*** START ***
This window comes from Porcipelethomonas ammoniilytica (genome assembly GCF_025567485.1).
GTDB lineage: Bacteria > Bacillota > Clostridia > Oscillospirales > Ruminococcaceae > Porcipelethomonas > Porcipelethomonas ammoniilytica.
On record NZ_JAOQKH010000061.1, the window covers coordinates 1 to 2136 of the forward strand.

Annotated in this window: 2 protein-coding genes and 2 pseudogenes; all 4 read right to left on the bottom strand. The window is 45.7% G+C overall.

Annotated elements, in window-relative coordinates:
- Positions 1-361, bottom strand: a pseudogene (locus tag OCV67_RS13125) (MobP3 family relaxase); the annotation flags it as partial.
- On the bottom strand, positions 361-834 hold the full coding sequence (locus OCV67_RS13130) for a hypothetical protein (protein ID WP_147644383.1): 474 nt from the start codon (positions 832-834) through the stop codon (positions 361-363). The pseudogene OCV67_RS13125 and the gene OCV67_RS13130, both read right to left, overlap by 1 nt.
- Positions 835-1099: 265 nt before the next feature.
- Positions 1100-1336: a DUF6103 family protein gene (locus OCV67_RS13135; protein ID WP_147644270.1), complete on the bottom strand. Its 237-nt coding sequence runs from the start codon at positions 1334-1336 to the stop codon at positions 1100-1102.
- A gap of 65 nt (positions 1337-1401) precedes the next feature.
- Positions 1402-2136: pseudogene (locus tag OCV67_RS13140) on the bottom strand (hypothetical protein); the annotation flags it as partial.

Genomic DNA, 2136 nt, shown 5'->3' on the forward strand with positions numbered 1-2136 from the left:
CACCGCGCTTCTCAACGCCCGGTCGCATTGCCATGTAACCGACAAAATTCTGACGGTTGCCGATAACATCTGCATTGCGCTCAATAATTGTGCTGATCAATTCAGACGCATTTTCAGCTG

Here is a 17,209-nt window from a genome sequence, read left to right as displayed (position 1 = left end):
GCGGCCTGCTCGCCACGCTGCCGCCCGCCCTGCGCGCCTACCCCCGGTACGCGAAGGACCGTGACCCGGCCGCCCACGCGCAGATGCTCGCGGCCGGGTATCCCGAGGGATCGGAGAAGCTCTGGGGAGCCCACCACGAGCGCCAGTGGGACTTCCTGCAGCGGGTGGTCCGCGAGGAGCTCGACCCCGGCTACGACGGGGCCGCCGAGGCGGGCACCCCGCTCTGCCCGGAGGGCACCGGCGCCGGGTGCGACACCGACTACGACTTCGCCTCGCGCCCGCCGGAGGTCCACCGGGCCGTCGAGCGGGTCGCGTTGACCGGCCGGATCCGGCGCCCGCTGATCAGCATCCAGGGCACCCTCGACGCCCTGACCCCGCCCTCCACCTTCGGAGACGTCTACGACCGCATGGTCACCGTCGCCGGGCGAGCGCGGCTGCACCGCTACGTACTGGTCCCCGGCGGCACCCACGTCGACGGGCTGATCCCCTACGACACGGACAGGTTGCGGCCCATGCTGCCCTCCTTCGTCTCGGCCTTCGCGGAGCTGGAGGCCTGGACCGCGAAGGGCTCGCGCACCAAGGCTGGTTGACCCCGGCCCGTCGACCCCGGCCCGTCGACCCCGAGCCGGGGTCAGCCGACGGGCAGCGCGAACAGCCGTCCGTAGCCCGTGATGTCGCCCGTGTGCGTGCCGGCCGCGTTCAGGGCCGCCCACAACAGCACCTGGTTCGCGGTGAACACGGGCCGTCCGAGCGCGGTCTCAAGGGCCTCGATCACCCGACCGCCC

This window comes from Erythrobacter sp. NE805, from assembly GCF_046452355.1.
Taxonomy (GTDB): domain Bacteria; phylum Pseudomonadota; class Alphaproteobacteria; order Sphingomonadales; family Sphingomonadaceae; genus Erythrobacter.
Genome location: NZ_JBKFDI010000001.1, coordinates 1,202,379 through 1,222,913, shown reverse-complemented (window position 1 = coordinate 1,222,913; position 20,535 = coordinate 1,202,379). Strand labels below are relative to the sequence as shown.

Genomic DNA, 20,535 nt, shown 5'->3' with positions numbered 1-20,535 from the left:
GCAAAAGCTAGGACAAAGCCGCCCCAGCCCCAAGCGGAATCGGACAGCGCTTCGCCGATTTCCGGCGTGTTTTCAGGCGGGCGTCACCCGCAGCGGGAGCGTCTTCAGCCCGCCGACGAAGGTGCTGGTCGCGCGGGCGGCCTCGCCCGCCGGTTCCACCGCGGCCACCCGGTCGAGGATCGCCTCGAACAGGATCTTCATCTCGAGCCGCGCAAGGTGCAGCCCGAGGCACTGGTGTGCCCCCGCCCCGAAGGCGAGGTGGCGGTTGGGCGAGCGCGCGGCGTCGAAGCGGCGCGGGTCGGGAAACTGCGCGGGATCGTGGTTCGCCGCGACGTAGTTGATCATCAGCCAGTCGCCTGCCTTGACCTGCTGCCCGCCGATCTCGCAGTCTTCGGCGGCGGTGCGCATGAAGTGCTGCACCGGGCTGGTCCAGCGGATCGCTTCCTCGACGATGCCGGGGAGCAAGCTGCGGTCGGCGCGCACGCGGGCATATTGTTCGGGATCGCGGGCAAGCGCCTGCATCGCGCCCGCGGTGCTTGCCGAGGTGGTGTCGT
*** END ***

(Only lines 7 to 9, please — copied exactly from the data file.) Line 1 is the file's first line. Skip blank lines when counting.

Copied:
- On the bottom strand, positions 361-834 hold the full coding sequence (locus OCV67_RS13130) for a hypothetical protein (protein ID WP_147644383.1): 474 nt from the start codon (positions 832-834) through the stop codon (positions 361-363). The pseudogene OCV67_RS13125 and the gene OCV67_RS13130, both read right to left, overlap by 1 nt.
- Positions 835-1099: 265 nt before the next feature.
- Positions 1100-1336: a DUF6103 family protein gene (locus OCV67_RS13135; protein ID WP_147644270.1), complete on the bottom strand. Its 237-nt coding sequence runs from the start codon at positions 1334-1336 to the stop codon at positions 1100-1102.